Short lighting with on-camera bounce flash
In the recent article — The simplicity of on-camera bounce flash — the flash was used as fill light to “clean up” the light and give a sparkle to the eyes. In that scenario, as fill-flash the flash didn’t really add directional light or shape the light on our subject. Where on-camera bounce flash is our only / main light source, then we can get creative with the direction of light and shape an interesting, dynamic light pattern on our subject. We can even create short lighting for our portraits created with only on-camera bounce flash. To get the beautiful directional light you see in this photo — where you get Short Lighting, and that gradient from light to dark on the broad side of the face … for that you need to bounce your flash with specific intent.
As part of my presentation — a home studio setup with speedlights — held at the semi-annual Camera Show at Unique Photo, I decided to take a quick detour into on-camera bounce flash photography as well. I wanted to show how good on-camera bounce flash could look when done properly. You can get close to studio quality portraits with on-camera bounce flash.
A few (strong) hints:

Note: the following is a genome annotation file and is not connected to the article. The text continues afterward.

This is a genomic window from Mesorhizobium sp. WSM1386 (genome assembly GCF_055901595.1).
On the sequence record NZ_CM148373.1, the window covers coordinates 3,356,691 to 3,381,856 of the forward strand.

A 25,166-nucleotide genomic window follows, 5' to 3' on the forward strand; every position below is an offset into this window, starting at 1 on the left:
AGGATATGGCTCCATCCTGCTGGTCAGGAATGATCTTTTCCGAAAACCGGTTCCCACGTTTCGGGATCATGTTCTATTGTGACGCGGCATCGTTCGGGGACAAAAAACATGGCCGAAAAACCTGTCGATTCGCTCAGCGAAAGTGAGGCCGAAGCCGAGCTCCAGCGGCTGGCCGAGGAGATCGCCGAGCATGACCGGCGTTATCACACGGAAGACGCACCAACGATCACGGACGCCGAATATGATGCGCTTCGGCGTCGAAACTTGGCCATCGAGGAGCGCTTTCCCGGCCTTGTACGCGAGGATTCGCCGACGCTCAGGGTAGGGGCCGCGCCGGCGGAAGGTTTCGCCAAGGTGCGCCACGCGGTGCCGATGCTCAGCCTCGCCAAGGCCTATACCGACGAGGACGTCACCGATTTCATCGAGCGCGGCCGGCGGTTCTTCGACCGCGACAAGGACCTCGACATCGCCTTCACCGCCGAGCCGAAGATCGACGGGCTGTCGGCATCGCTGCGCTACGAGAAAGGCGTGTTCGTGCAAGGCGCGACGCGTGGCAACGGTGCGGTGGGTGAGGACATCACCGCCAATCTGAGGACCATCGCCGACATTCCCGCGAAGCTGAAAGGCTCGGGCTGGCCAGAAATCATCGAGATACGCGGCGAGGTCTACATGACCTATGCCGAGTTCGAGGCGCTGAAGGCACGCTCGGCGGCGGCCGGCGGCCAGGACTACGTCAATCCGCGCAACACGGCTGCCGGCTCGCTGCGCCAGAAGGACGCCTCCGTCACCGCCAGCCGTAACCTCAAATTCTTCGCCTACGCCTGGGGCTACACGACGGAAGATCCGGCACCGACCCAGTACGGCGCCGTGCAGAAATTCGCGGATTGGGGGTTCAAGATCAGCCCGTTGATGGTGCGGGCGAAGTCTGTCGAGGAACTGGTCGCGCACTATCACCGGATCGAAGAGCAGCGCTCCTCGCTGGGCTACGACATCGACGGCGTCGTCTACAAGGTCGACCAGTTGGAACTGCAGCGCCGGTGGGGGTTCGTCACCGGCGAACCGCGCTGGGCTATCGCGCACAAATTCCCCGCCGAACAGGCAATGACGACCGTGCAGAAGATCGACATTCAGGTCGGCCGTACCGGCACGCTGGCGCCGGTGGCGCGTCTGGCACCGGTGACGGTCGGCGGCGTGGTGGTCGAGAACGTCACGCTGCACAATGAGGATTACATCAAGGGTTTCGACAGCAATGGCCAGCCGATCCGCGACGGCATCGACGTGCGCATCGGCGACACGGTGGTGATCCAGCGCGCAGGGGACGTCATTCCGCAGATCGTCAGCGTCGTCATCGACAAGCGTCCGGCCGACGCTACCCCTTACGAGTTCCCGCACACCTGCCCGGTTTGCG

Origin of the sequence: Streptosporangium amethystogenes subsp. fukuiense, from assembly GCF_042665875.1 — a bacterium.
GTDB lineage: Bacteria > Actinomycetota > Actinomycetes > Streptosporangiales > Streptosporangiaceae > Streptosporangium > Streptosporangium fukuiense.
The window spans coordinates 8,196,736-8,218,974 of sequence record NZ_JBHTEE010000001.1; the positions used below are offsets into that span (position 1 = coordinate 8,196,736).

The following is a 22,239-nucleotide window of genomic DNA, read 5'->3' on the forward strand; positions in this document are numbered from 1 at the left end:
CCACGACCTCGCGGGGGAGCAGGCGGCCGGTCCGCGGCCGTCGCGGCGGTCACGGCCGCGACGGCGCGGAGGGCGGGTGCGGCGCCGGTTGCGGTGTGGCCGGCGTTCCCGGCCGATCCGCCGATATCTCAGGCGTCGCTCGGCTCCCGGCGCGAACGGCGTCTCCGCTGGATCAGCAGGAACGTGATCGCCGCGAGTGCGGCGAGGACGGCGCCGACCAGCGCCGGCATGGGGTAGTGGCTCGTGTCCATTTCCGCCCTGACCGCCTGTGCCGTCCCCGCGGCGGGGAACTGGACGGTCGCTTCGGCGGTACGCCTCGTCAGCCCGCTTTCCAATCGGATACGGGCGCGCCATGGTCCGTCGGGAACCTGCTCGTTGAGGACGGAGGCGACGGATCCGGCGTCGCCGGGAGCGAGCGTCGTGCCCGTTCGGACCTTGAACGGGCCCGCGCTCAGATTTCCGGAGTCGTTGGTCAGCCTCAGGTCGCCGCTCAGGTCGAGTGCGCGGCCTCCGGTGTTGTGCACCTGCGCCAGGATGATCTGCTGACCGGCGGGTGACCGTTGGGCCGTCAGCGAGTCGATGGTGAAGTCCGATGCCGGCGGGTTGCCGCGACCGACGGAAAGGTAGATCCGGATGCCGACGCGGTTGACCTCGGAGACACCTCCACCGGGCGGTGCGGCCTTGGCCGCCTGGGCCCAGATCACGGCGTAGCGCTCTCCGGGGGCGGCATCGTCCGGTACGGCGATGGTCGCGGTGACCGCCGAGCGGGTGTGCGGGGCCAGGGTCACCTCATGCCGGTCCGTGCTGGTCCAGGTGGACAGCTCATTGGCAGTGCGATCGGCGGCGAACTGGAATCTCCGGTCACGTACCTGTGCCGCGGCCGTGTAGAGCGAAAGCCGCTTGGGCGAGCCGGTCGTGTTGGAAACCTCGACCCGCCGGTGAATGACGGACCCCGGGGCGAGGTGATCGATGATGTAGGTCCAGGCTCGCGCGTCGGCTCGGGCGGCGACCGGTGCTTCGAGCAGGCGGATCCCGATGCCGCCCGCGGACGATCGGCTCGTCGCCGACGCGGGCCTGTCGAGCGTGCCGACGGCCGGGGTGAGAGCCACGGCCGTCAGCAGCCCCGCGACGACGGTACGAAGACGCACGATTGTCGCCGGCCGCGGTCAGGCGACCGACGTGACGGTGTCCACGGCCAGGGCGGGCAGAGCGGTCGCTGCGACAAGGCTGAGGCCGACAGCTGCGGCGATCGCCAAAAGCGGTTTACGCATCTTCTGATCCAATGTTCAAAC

— bounce your flash into the direction you want your light to come from;
— get rid of those plastic on-camera bounce diffusers. They work AGAINST you most of the time, stopping you from getting amazing results.
The model and I were standing at the front of the classroom, and I bounced my flash into the white board to camera left, close to our model. However, (and this is important), to block any direct flash from hitting our model, I used a piece of black foam that I tie to the underside of my flash. Yes, it’s the infamous Black Foamie Thing. The BFT is a simple piece of black foam that I use as a flag to control how the light spills from my on-camera flash. For more info on that, follow the link to the Tangents blog — there are a number of articles on exactly that — how to get this result with minimum fuss with just an on-camera flash.
I bounced my flash to an area on the white board next to and above our model. The BFT acted as a flag and blocked any direct light from my from flash. This way only light bounced off that specific spot hit my subject. As simple as that to create beautiful dynamic portrait light with an on-camera flash.
If you need visuals to help understand how this works, here is a very thorough hour-long tutorial video on How To use On-Camera Bounce Flash.
Our model here is Martina, and she’s just a dream to work with. If you are a New York based photographer, I would recommend reaching out to her if you are looking for an exceptional model. And yes, the inspiration was Leeloo. Multipass!
Camera settings: 1/200 @ f/4 @ 1000 ISO
(For demonstration, I wanted to pull down any available light so that it doesn’t register much. Only the flash.)
Photo gear used with this photo session
- Sony A9ii (B&H / Amazon)
- Tamron 35-150mm f/2 – f/2.8 (for Sony) (B&H / Amazon)
- Profoto A10 flash for Nikon / Canon / Sony (Amazon affiliate links)
Profoto A10 flash for Nikon / Canon / Sony (B&H affiliate links)
- Video tutorial: On-camera bounce flash photography
- Tutorial: Bounce flash photography
- My preferred bounce flash modifier : the BFT
- Flash Photography tutorials